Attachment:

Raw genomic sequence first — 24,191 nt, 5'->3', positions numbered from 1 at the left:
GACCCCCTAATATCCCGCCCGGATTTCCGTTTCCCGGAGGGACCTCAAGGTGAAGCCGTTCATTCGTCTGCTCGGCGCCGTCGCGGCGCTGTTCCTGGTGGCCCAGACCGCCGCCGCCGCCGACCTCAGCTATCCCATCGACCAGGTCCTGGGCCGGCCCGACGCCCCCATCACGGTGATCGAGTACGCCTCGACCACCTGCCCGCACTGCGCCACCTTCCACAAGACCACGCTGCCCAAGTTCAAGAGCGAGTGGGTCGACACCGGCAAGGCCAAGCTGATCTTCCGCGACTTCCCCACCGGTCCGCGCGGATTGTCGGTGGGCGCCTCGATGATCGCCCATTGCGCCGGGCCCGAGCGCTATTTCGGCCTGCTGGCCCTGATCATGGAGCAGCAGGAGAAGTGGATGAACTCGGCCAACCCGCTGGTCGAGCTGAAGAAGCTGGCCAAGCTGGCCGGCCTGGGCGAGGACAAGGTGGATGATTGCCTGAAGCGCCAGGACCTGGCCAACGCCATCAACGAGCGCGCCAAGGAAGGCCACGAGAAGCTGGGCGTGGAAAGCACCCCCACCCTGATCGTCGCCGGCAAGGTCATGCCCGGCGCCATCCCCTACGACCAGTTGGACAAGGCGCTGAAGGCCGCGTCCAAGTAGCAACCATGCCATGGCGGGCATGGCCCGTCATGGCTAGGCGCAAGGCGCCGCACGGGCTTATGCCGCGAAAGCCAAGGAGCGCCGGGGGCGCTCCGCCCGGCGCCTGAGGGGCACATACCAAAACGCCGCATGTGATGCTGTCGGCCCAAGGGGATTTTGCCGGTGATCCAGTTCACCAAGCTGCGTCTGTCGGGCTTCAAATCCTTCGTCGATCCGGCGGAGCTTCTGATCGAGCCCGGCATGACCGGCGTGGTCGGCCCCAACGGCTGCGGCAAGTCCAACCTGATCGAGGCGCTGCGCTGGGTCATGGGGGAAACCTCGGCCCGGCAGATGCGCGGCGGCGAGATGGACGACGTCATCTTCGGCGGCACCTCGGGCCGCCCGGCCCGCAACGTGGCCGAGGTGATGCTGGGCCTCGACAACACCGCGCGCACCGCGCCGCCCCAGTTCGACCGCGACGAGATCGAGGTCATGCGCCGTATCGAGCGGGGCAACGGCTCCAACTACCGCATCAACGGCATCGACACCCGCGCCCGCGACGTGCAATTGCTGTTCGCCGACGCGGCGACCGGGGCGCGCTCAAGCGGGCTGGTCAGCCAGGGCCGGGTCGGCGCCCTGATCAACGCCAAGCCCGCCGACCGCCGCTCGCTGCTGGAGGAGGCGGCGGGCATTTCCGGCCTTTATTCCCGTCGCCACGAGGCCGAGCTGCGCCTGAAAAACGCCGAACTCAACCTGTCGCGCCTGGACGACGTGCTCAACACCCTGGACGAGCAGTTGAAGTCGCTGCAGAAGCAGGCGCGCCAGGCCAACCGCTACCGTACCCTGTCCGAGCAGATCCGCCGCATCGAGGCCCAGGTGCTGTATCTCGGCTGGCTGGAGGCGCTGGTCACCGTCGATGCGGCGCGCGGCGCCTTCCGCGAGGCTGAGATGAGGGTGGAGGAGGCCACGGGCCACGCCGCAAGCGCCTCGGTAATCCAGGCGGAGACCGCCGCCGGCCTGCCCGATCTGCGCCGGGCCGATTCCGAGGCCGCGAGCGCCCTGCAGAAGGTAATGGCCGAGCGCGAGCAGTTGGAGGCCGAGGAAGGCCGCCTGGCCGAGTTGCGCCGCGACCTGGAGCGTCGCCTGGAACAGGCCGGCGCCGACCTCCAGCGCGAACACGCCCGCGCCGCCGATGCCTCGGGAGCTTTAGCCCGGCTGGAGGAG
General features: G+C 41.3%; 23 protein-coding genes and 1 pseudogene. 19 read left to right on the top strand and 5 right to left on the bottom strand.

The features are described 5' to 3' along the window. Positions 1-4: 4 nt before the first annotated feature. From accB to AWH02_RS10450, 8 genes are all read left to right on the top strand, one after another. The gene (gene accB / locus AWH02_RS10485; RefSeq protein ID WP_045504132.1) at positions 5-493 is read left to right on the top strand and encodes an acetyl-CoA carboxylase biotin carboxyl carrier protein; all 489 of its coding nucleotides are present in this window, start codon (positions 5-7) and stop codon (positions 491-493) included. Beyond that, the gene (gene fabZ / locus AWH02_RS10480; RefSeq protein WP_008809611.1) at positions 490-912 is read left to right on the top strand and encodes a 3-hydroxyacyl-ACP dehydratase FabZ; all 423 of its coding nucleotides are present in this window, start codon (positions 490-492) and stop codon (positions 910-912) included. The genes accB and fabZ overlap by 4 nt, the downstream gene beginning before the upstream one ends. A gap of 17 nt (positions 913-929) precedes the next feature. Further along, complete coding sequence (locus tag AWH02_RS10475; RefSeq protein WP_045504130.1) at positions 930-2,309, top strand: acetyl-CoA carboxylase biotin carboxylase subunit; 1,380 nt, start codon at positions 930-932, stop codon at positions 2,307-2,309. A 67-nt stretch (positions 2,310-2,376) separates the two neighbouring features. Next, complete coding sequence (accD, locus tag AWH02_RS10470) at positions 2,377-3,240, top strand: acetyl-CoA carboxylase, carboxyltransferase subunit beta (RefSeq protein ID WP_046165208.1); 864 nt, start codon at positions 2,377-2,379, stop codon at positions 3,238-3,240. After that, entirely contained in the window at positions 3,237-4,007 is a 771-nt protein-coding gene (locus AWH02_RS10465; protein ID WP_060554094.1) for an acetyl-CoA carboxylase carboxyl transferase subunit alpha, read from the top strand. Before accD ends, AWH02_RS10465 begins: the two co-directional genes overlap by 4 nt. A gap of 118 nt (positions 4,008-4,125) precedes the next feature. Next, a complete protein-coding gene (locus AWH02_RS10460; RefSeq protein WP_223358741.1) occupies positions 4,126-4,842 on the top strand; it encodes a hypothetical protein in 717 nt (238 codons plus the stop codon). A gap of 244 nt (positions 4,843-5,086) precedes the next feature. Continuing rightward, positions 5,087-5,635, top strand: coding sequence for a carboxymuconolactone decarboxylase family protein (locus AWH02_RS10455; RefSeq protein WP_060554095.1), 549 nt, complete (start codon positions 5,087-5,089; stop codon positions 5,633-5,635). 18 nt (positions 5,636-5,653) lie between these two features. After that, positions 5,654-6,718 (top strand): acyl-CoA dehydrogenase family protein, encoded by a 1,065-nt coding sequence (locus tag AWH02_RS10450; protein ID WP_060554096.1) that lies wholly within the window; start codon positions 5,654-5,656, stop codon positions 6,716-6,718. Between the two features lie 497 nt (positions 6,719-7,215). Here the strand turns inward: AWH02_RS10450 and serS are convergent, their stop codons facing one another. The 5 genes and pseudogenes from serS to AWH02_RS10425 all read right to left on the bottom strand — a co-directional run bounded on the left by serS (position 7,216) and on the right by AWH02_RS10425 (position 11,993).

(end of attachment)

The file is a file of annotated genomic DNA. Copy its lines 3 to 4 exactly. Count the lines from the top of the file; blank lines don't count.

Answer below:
General features: G+C 41.3%; 23 protein-coding genes and 1 pseudogene. 19 read left to right on the top strand and 5 right to left on the bottom strand.

The features are described 5' to 3' along the window. Positions 1-4: 4 nt before the first annotated feature. From accB to AWH02_RS10450, 8 genes are all read left to right on the top strand, one after another. The gene (gene accB / locus AWH02_RS10485; RefSeq protein ID WP_045504132.1) at positions 5-493 is read left to right on the top strand and encodes an acetyl-CoA carboxylase biotin carboxyl carrier protein; all 489 of its coding nucleotides are present in this window, start codon (positions 5-7) and stop codon (positions 491-493) included. Beyond that, the gene (gene fabZ / locus AWH02_RS10480; RefSeq protein WP_008809611.1) at positions 490-912 is read left to right on the top strand and encodes a 3-hydroxyacyl-ACP dehydratase FabZ; all 423 of its coding nucleotides are present in this window, start codon (positions 490-492) and stop codon (positions 910-912) included. The genes accB and fabZ overlap by 4 nt, the downstream gene beginning before the upstream one ends. A gap of 17 nt (positions 913-929) precedes the next feature. Further along, complete coding sequence (locus tag AWH02_RS10475; RefSeq protein WP_045504130.1) at positions 930-2,309, top strand: acetyl-CoA carboxylase biotin carboxylase subunit; 1,380 nt, start codon at positions 930-932, stop codon at positions 2,307-2,309. A 67-nt stretch (positions 2,310-2,376) separates the two neighbouring features. Next, complete coding sequence (accD, locus tag AWH02_RS10470) at positions 2,377-3,240, top strand: acetyl-CoA carboxylase, carboxyltransferase subunit beta (RefSeq protein ID WP_046165208.1); 864 nt, start codon at positions 2,377-2,379, stop codon at positions 3,238-3,240. After that, entirely contained in the window at positions 3,237-4,007 is a 771-nt protein-coding gene (locus AWH02_RS10465; protein ID WP_060554094.1) for an acetyl-CoA carboxylase carboxyl transferase subunit alpha, read from the top strand. Before accD ends, AWH02_RS10465 begins: the two co-directional genes overlap by 4 nt. A gap of 118 nt (positions 4,008-4,125) precedes the next feature. Next, a complete protein-coding gene (locus AWH02_RS10460; RefSeq protein WP_223358741.1) occupies positions 4,126-4,842 on the top strand; it encodes a hypothetical protein in 717 nt (238 codons plus the stop codon). A gap of 244 nt (positions 4,843-5,086) precedes the next feature. Continuing rightward, positions 5,087-5,635, top strand: coding sequence for a carboxymuconolactone decarboxylase family protein (locus AWH02_RS10455; RefSeq protein WP_060554095.1), 549 nt, complete (start codon positions 5,087-5,089; stop codon positions 5,633-5,635). 18 nt (positions 5,636-5,653) lie between these two features. After that, positions 5,654-6,718 (top strand): acyl-CoA dehydrogenase family protein, encoded by a 1,065-nt coding sequence (locus tag AWH02_RS10450; protein ID WP_060554096.1) that lies wholly within the window; start codon positions 5,654-5,656, stop codon positions 6,716-6,718. Between the two features lie 497 nt (positions 6,719-7,215). Here the strand turns inward: AWH02_RS10450 and serS are convergent, their stop codons facing one another. The 5 genes and pseudogenes from serS to AWH02_RS10425 all read right to left on the bottom strand — a co-directional run bounded on the left by serS (position 7,216) and on the right by AWH02_RS10425 (position 11,993).